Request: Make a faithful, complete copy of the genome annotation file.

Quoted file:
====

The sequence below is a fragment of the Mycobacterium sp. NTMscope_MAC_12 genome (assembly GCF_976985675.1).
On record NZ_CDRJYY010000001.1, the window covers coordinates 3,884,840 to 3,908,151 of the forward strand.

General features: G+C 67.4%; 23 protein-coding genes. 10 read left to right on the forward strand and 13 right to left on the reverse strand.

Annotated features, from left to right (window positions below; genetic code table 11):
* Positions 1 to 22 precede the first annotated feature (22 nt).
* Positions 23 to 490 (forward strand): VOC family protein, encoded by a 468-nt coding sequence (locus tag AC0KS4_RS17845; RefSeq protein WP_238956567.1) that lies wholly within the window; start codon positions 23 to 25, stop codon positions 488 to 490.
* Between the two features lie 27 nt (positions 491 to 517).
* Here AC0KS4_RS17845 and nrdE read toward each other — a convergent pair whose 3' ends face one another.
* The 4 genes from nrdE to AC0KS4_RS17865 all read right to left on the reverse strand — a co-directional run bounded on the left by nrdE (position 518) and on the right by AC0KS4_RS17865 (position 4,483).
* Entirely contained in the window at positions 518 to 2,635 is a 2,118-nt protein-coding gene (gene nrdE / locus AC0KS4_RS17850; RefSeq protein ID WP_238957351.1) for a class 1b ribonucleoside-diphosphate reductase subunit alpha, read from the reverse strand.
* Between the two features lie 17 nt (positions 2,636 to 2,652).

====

The sequence below is a fragment of the Mycobacterium sp. NTMscope_MAC_12 genome (assembly GCF_976985675.1).
On record NZ_CDRJYY010000001.1, the window covers coordinates 3,884,840 to 3,908,151 of the forward strand.

General features: G+C 67.4%; 23 protein-coding genes. 10 read left to right on the forward strand and 13 right to left on the reverse strand.

Annotated features, from left to right (window positions below; genetic code table 11):
* Positions 1 to 22 precede the first annotated feature (22 nt).
* Positions 23 to 490 (forward strand): VOC family protein, encoded by a 468-nt coding sequence (locus tag AC0KS4_RS17845; RefSeq protein WP_238956567.1) that lies wholly within the window; start codon positions 23 to 25, stop codon positions 488 to 490.
* Between the two features lie 27 nt (positions 491 to 517).
* Here AC0KS4_RS17845 and nrdE read toward each other — a convergent pair whose 3' ends face one another.
* The 4 genes from nrdE to AC0KS4_RS17865 all read right to left on the reverse strand — a co-directional run bounded on the left by nrdE (position 518) and on the right by AC0KS4_RS17865 (position 4,483).
* Entirely contained in the window at positions 518 to 2,635 is a 2,118-nt protein-coding gene (gene nrdE / locus AC0KS4_RS17850; RefSeq protein ID WP_238957351.1) for a class 1b ribonucleoside-diphosphate reductase subunit alpha, read from the reverse strand.
* Between the two features lie 17 nt (positions 2,636 to 2,652).